7 Days is a weekly round up of developments in pensions, normally published on Monday afternoons. We collate this information from key industry sources, such as the DWP, HMRC and TPR.
In this 7 Days
- FCA publishes factsheet guidance for employers and pension trustees
- FCA finalises guidance on streamlined advice and consolidated guidance
- HMRC publishes Countdown Bulletin issue 28
- HMRC pension schemes newsletter 91 published
- ONS publishes Occupational Pension Schemes Survey 2016
- PLSA publishes DB Taskforce’s final report
- PQM launches Good Communications Guide
- Pension Protection Fund announces Levy Estimate 2018/19
- PPI report on policies for increasing long-term saving of the self-employed
- TPR publishes blog on new data protection rules
- TPR reminds new businesses of automatic enrolment duties
On 28 September 2017, the FCA and TPR published a joint guide for employers and trustees on providing support with financial matters without needing to be subject to FCA regulation.
The factsheet had been published for consultation in April 2017, after guidance was recommended by the FCA’s Financial Advice and Markets Review (“FAMR”), which recognised “that the workplace can play an effective role in assisting consumers to make sound financial decisions”.
The publication aims to increase the efficacy of the workplace in supporting consumers on the financial aspects of their lives, by clarifying the types of advice that an employer or pension scheme trustee may give, as well as the advice which they should not give. The factsheet also provides practical examples, and signposts resources that may be helpful to employers and trustees regarding the type of support they might offer to employees and pension scheme members on financial matters.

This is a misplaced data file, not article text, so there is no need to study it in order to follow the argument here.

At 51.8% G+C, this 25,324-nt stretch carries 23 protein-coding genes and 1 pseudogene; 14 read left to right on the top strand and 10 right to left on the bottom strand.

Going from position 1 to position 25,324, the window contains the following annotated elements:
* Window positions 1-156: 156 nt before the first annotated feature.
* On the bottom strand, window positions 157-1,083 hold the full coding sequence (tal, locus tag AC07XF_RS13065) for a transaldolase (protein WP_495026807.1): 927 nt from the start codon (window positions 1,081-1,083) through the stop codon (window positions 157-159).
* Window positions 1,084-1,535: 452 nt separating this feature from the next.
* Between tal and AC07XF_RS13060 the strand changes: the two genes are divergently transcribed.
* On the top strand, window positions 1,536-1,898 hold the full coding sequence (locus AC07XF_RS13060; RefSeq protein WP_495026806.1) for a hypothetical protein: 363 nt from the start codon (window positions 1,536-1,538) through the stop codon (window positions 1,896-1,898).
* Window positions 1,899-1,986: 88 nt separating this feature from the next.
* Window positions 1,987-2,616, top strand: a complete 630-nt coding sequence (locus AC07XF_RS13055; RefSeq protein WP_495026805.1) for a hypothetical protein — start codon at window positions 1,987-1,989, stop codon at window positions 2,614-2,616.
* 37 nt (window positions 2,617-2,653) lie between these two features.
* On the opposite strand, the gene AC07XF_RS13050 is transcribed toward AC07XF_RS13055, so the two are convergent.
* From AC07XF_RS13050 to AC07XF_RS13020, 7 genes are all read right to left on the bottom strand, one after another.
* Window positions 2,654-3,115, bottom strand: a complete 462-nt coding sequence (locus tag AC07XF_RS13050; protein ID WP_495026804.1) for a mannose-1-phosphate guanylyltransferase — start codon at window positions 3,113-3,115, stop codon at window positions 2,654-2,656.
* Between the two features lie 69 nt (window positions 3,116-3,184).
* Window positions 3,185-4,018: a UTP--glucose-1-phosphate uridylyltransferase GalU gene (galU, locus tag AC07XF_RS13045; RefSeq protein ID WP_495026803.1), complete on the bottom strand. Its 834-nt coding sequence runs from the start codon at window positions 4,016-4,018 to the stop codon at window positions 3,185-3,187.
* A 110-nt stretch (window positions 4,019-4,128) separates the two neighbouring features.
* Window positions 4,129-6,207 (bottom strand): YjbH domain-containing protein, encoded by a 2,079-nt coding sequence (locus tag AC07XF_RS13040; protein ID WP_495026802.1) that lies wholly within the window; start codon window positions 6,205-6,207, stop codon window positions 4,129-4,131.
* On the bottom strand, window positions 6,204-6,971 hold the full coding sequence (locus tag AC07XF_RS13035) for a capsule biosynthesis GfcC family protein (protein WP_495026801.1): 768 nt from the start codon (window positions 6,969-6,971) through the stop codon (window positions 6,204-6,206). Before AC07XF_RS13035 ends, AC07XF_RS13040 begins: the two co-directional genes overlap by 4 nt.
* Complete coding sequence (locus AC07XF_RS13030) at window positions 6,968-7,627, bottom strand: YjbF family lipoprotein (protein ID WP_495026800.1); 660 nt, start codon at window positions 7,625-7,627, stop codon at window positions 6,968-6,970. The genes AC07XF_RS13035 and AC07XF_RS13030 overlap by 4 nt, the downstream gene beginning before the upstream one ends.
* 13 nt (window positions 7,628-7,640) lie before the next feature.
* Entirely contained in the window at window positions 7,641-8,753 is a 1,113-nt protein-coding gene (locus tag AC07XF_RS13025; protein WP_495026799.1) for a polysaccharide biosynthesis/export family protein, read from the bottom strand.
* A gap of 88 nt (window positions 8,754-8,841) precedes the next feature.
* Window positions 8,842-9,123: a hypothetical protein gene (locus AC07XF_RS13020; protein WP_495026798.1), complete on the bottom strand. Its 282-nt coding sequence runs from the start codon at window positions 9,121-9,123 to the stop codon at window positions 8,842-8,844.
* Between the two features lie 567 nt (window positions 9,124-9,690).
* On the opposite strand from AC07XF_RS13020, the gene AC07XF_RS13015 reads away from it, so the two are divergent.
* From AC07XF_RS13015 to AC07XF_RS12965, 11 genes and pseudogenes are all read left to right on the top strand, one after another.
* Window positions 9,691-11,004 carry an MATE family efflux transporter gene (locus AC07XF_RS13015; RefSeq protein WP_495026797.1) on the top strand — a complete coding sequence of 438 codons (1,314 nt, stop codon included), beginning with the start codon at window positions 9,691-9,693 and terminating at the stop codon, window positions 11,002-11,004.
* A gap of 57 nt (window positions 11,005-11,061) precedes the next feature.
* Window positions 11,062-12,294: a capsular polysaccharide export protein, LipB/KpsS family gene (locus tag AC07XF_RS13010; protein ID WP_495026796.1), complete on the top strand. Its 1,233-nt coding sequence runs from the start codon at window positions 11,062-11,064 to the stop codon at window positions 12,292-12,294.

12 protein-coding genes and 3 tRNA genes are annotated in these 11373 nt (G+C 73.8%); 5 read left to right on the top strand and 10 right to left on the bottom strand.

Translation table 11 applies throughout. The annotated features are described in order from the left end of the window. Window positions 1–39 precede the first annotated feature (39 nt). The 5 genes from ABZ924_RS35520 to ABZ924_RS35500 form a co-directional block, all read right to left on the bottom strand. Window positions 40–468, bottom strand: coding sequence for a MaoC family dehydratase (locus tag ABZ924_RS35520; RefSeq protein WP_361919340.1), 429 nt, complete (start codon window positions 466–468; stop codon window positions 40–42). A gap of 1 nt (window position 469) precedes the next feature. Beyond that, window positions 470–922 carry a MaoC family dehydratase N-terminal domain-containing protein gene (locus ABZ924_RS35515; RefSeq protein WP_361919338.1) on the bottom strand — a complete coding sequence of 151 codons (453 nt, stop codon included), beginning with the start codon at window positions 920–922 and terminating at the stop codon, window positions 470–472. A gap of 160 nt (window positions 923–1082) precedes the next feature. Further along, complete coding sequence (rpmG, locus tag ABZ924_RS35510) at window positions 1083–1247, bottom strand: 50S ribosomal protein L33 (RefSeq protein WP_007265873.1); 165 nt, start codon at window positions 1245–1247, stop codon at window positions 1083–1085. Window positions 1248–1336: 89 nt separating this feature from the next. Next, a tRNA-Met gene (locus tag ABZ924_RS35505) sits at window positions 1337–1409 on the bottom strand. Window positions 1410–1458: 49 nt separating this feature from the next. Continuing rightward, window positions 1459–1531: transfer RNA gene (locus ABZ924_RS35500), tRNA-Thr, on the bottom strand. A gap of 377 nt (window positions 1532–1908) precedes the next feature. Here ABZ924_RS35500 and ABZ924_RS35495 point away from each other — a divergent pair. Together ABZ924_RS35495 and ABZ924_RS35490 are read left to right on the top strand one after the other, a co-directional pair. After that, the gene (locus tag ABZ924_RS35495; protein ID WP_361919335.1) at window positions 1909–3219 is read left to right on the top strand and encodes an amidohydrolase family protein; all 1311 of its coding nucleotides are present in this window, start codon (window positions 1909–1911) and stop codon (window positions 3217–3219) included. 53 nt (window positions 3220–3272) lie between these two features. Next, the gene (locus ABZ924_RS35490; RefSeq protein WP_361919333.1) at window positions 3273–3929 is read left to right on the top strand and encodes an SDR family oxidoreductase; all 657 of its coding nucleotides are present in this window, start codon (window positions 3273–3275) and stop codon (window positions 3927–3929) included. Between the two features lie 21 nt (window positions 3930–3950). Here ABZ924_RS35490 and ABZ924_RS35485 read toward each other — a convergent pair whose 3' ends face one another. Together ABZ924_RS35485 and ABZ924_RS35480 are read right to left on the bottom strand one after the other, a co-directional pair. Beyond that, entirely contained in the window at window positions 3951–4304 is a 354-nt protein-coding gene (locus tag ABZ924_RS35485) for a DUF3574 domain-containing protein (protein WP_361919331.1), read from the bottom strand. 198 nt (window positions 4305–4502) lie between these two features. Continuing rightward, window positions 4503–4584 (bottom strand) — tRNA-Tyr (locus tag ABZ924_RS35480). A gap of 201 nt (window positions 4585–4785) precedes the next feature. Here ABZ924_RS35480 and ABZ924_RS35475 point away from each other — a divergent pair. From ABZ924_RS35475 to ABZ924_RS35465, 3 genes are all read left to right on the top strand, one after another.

On 28 September 2017, the FCA published finalised guidance on “streamlined advice and consolidated guidance”. This guidance aims to address some of recommendations made by the FCA’s FAMR to tackle the barriers to consumers in accessing advice and guidance.
The guidance is aimed primarily at firms or individuals providing, or considering providing investment advice, in particular streamlined models. It includes examples of information required for various streamlined advice scenarios (including in relation to workplace pensions, annuity purchase, and pension accumulation).
On 29 September 2017, HMRC published issue 28 of its “Countdown Bulletin”, which provides important information about the ending of contracting-out.
This latest edition of the bulletin includes information on:
- State Scheme Premium Payments
- accepting late expressions of interest to register for the Scheme Reconciliation Service (“SRS”)
- differences in GMP calculations between the GMP checker service and following a request for re-runs of SRS data.
Pension schemes newsletter 91 was published by HMRC on 29 September 2017. Among other things, it includes:
- a final reminder on the submission of annual returns of individual information for 2016/17
- administrative information relating to the move to the new pensions online service
- the launch of the lifetime allowance scheme administrator look-up service
- information on reporting overseas transfers charges
- a reminder of the deadlines for annual allowance pension savings statements and charges.
On 28 September 2017, the ONS published its UK Occupational Pension Schemes Survey for 2016. This survey considers the nature of occupational pension provision in the UK by providing summary data on membership of schemes and contributions paid.
The survey found that in 2016:
- total membership of occupational pension schemes in the UK was 39.2 million, the highest level recorded by the survey, representing an increase of 17.1% compared with 2015 (33.5 million)
- active membership of occupational pension schemes was 13.5 million, split between the private (7.7 million) and public (5.7 million) sectors
- active membership of private sector DC schemes was 6.4 million, representing an increase of 62.5% on 2015 levels (3.9 million)